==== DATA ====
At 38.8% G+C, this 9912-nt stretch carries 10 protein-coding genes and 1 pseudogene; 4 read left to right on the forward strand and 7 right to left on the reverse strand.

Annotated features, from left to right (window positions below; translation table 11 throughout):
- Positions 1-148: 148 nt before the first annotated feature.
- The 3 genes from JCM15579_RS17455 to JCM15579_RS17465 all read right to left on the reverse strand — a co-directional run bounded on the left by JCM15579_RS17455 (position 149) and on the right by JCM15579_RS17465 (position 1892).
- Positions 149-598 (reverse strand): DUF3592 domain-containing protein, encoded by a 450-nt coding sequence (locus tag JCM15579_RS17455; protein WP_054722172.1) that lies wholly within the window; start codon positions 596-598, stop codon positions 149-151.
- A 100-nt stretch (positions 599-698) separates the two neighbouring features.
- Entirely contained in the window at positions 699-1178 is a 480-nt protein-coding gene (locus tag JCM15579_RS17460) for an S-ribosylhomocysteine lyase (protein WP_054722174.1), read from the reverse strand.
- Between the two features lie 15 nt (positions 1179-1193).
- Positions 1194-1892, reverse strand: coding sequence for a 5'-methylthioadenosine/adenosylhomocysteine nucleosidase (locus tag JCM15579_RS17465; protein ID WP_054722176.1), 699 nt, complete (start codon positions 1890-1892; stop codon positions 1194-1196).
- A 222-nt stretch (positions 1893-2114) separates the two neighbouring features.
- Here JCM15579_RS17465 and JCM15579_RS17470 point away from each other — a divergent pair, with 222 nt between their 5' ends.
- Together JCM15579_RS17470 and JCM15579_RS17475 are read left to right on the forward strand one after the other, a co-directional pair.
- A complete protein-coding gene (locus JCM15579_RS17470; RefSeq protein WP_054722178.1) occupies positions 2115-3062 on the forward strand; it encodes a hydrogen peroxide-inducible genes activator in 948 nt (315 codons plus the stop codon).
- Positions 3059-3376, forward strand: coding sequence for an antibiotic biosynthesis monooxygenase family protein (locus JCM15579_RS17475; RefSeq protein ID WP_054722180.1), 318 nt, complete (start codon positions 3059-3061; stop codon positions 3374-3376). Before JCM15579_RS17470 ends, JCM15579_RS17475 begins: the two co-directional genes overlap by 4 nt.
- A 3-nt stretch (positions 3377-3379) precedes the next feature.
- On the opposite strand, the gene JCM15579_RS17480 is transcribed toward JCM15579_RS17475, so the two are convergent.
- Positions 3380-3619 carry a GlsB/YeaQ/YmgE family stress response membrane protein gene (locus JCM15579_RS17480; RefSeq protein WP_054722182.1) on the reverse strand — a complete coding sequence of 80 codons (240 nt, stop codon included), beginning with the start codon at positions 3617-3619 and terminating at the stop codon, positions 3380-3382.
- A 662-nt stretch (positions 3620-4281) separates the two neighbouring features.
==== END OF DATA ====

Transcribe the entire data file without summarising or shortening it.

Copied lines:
At 38.8% G+C, this 9912-nt stretch carries 10 protein-coding genes and 1 pseudogene; 4 read left to right on the forward strand and 7 right to left on the reverse strand.

Annotated features, from left to right (window positions below; translation table 11 throughout):
- Positions 1-148: 148 nt before the first annotated feature.
- The 3 genes from JCM15579_RS17455 to JCM15579_RS17465 all read right to left on the reverse strand — a co-directional run bounded on the left by JCM15579_RS17455 (position 149) and on the right by JCM15579_RS17465 (position 1892).
- Positions 149-598 (reverse strand): DUF3592 domain-containing protein, encoded by a 450-nt coding sequence (locus tag JCM15579_RS17455; protein WP_054722172.1) that lies wholly within the window; start codon positions 596-598, stop codon positions 149-151.
- A 100-nt stretch (positions 599-698) separates the two neighbouring features.
- Entirely contained in the window at positions 699-1178 is a 480-nt protein-coding gene (locus tag JCM15579_RS17460) for an S-ribosylhomocysteine lyase (protein WP_054722174.1), read from the reverse strand.
- Between the two features lie 15 nt (positions 1179-1193).
- Positions 1194-1892, reverse strand: coding sequence for a 5'-methylthioadenosine/adenosylhomocysteine nucleosidase (locus tag JCM15579_RS17465; protein ID WP_054722176.1), 699 nt, complete (start codon positions 1890-1892; stop codon positions 1194-1196).
- A 222-nt stretch (positions 1893-2114) separates the two neighbouring features.
- Here JCM15579_RS17465 and JCM15579_RS17470 point away from each other — a divergent pair, with 222 nt between their 5' ends.
- Together JCM15579_RS17470 and JCM15579_RS17475 are read left to right on the forward strand one after the other, a co-directional pair.
- A complete protein-coding gene (locus JCM15579_RS17470; RefSeq protein WP_054722178.1) occupies positions 2115-3062 on the forward strand; it encodes a hydrogen peroxide-inducible genes activator in 948 nt (315 codons plus the stop codon).
- Positions 3059-3376, forward strand: coding sequence for an antibiotic biosynthesis monooxygenase family protein (locus JCM15579_RS17475; RefSeq protein ID WP_054722180.1), 318 nt, complete (start codon positions 3059-3061; stop codon positions 3374-3376). Before JCM15579_RS17470 ends, JCM15579_RS17475 begins: the two co-directional genes overlap by 4 nt.
- A 3-nt stretch (positions 3377-3379) precedes the next feature.
- On the opposite strand, the gene JCM15579_RS17480 is transcribed toward JCM15579_RS17475, so the two are convergent.
- Positions 3380-3619 carry a GlsB/YeaQ/YmgE family stress response membrane protein gene (locus JCM15579_RS17480; RefSeq protein WP_054722182.1) on the reverse strand — a complete coding sequence of 80 codons (240 nt, stop codon included), beginning with the start codon at positions 3617-3619 and terminating at the stop codon, positions 3380-3382.
- A 662-nt stretch (positions 3620-4281) separates the two neighbouring features.